New comet is approaching: how and when to see the spectacular green trail

green kite

From now on, Comet Nishimura, discovered on August 12 by an amateur astronomer, can be seen from Earth, although the best day to appreciate all its splendor will be during sunset on Sunday, August 17, after which It will pass by and will not return for 434 years.


The comet, which we technically know as C/2023 P1 and which was named Nishimura, in honor of the amateur astronomer who discovered it (the Japanese Hideo Nishimura), is located about 125 million kilometers away and continues to approach the Sun, therefore, at Throughout this week, its brightness will progressively grow.

According to calculations by NASA's Jet Propulsion Laboratory, on Sunday, September 17, Nishimura will be only 34 million kilometers from the Sun. That day it will be at its perihelion, when it will reach its minimum distance from the Sun.

The hyperbolic trajectory of the comet and the evaporation of its volatile parts leaves in its wake a green light that can be perceived with better clarity during the days September 12 and 17, when it will be closest to the Sun

How can you see the comet?

To see Comet Nishimura you have to up early. And the time indicated for observation is between 5 and 6 in the morning, since there has to be darkness.

Once the schedule is set, it is necessary to know the address. According to experts, you have to look to the east, near the horizon. You can see it much better with the help of binoculars.

To identify it, you have to know that it looks like a “diffuse nebulous ball”, as pointed out by Josep María Trigo, Spanish astronomer, astrophysicist and scientist from the CSIC and the Institute of Space Studies of Catalonia. Furthermore, the comet has a tail facing away from the Sun: “This tail forms as the comet approaches the star,” according to the presenter. “The heat of the Sun causes the volatile parts of the comet, which is made up of gas, ice and dust, to evaporate,” he adds.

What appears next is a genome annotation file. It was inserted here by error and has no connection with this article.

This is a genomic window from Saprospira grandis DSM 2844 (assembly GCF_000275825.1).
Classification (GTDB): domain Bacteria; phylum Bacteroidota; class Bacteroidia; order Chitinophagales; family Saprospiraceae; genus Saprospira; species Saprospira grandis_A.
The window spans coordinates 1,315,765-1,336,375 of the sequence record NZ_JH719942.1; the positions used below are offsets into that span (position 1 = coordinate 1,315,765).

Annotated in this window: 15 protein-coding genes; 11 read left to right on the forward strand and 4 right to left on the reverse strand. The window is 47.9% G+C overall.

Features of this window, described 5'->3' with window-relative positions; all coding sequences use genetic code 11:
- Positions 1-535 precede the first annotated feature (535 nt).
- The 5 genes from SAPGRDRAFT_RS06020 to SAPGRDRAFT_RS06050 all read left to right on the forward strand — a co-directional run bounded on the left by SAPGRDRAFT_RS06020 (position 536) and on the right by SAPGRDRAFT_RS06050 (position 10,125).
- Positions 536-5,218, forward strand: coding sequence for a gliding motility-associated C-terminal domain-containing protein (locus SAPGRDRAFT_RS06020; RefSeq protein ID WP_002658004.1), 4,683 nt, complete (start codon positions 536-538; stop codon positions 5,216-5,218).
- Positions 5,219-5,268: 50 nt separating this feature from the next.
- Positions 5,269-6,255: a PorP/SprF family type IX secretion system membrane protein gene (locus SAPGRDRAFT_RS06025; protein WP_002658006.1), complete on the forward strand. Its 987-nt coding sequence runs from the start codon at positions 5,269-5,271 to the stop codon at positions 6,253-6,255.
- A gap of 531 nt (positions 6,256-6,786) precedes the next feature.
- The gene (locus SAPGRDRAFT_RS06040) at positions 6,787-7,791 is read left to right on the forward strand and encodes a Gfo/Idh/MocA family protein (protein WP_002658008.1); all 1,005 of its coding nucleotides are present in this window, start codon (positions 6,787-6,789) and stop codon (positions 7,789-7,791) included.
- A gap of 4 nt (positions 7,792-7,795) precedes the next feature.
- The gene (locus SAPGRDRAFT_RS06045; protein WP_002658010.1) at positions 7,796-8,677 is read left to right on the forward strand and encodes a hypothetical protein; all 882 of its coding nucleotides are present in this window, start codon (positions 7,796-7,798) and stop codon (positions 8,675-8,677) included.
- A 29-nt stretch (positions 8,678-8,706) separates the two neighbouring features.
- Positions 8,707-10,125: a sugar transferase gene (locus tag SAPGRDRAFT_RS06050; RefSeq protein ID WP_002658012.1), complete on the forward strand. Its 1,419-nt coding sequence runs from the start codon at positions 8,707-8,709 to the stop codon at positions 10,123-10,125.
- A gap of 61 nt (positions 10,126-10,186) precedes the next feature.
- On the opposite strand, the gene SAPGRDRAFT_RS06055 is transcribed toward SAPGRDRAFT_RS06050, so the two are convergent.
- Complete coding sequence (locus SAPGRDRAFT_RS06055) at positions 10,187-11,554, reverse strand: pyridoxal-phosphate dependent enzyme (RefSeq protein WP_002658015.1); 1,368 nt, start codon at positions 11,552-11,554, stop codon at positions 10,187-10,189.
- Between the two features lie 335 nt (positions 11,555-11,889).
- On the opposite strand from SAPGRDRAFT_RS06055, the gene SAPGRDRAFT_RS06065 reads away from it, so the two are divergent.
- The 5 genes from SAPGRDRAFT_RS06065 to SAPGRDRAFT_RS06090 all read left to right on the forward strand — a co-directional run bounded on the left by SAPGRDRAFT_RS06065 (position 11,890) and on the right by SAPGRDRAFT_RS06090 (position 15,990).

What is known about the green comet or Nishimura

Official reports indicate that in August 2023 they discovered one of the last comets in the galaxy, which was popularly called “green comet” due to the presence of diatomic carbon

However, it will be seen almost colorless or slightly pink through binoculars, since sunlight is reflected by the dust grains, which are smaller than talcum powder particles.

At first, it was officially called Nishimura C/2023 P1, after the person who discovered it: Hideo Nishimura. The Japanese man was able to capture it using his digital camera from the town of Hirao, in the Yamaguchi prefecture, at the western end of the island of Honshū, in Japan, while he was on his work. astrophotography. And although he captured the images and saved them on August 12, he had not noticed the existence of the comet and that is why he reported it a day later.

The so-called green comet was found by Japanese amateur astronomer Hideo Nishimura

From that moment on, it is known that the star advance towards Earth and it is increasingly perceived with greater brightness, although its maximum splendor will be when it reaches the closest position to the Sun.

The researcher from the Institute of Space Sciences of the Higher Center for Scientific Research of Spain and the Institute of Space Studies of Catalonia, Josep Maria Trigo, is carrying out detailed monitoring of the comet together with the expert Josep M. Llenas of the Pujalt Observatory and with other telescopes from the Gualba and Montseny Observatory, in Spain. And he highlighted the merit that this comet has been discovered by an astronomy fan, because currently it is normally done by automated programs for tracking and discovering asteroids and comets.